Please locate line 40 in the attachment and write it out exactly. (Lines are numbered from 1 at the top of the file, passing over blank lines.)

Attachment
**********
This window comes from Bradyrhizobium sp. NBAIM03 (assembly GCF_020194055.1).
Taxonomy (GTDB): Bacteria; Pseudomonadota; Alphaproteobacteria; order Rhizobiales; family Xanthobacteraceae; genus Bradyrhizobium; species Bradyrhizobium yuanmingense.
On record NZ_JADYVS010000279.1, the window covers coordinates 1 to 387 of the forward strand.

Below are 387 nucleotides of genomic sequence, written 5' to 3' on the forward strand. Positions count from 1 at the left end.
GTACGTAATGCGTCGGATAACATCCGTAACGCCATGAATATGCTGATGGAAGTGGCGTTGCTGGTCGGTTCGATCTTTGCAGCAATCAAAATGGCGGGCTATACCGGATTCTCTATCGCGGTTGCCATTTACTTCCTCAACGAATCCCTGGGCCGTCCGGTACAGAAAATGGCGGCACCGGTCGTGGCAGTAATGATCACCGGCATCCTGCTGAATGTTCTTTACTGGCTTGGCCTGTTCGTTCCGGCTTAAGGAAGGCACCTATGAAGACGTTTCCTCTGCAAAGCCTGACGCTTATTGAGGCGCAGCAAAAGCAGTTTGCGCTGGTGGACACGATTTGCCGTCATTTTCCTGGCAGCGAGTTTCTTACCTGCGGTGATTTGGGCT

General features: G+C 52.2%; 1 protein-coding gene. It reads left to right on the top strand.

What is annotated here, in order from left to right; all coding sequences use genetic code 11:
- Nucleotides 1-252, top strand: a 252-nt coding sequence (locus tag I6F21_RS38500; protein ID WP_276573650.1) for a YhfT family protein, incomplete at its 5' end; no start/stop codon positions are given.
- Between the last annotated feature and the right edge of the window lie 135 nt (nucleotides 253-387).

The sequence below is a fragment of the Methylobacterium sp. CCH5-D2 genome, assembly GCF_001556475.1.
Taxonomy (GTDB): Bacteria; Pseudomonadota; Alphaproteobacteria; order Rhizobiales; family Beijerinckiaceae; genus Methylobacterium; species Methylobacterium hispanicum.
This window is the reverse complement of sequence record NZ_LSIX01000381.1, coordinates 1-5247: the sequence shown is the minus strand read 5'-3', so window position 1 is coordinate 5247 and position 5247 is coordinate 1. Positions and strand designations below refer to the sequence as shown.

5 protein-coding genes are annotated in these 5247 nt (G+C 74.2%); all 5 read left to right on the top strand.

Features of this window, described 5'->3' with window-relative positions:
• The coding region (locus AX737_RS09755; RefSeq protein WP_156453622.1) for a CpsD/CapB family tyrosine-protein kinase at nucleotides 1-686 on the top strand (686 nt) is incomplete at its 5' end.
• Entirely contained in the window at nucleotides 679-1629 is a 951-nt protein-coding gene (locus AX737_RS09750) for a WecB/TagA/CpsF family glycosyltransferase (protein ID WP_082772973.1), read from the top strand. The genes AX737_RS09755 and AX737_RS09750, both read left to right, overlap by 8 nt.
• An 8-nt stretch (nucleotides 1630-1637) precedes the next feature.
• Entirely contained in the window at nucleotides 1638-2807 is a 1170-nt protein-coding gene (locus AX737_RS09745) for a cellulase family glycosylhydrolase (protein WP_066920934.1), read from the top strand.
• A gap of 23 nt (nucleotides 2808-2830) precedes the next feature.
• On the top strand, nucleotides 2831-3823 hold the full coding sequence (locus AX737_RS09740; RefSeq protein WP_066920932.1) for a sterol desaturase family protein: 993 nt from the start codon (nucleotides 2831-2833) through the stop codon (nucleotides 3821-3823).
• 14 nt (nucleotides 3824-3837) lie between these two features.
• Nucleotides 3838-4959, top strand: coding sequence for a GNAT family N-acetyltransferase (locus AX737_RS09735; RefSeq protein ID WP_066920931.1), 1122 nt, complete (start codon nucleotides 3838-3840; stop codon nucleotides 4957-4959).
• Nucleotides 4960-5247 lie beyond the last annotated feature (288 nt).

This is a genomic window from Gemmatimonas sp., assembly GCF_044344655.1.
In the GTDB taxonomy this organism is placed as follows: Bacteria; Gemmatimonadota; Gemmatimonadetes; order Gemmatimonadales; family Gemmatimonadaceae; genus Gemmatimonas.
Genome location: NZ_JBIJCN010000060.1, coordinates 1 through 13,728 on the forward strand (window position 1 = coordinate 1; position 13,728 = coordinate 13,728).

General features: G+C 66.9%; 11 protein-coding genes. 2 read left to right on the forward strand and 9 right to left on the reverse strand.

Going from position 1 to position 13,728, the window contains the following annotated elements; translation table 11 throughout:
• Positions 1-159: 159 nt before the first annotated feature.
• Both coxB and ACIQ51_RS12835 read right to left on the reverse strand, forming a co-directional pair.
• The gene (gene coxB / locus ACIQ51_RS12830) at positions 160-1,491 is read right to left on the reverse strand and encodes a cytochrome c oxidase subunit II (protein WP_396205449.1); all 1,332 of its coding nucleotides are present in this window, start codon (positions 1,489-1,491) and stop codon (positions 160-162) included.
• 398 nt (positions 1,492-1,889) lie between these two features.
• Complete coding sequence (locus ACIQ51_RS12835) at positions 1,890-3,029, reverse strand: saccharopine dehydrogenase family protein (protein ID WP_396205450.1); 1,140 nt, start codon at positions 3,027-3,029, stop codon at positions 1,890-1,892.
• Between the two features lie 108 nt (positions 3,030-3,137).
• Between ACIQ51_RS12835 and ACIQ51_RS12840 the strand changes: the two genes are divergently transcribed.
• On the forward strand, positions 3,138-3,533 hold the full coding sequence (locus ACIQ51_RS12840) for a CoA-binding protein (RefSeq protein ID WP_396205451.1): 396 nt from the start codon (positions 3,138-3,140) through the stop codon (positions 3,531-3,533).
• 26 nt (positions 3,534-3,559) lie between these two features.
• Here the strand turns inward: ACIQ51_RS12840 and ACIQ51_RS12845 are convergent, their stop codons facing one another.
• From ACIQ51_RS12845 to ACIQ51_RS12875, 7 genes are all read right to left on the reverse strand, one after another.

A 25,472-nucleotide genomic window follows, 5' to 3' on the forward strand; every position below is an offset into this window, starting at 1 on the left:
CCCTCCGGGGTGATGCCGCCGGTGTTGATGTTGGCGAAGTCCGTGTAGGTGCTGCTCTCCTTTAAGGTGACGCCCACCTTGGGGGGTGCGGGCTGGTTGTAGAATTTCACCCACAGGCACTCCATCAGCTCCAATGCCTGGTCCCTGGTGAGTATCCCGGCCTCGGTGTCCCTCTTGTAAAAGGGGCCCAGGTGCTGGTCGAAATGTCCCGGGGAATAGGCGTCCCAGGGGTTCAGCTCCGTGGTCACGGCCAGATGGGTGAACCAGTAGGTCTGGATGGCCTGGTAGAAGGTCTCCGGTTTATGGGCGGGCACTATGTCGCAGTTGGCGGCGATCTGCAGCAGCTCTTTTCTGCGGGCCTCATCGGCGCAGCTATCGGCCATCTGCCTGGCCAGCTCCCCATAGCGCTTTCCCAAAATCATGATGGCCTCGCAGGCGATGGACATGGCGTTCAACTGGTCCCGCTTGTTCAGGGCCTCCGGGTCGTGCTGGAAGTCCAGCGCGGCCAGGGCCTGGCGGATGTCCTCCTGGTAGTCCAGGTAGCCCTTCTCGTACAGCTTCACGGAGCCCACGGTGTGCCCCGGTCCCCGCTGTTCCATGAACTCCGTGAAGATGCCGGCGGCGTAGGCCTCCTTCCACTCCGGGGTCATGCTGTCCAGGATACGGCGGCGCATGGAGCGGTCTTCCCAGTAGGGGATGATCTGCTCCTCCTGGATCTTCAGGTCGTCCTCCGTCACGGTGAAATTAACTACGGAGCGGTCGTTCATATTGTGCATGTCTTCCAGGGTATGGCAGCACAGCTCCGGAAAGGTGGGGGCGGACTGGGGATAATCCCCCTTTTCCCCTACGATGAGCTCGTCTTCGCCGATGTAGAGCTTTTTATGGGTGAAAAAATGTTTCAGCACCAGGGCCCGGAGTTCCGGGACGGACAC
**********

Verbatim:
A 25,472-nucleotide genomic window follows, 5' to 3' on the forward strand; every position below is an offset into this window, starting at 1 on the left: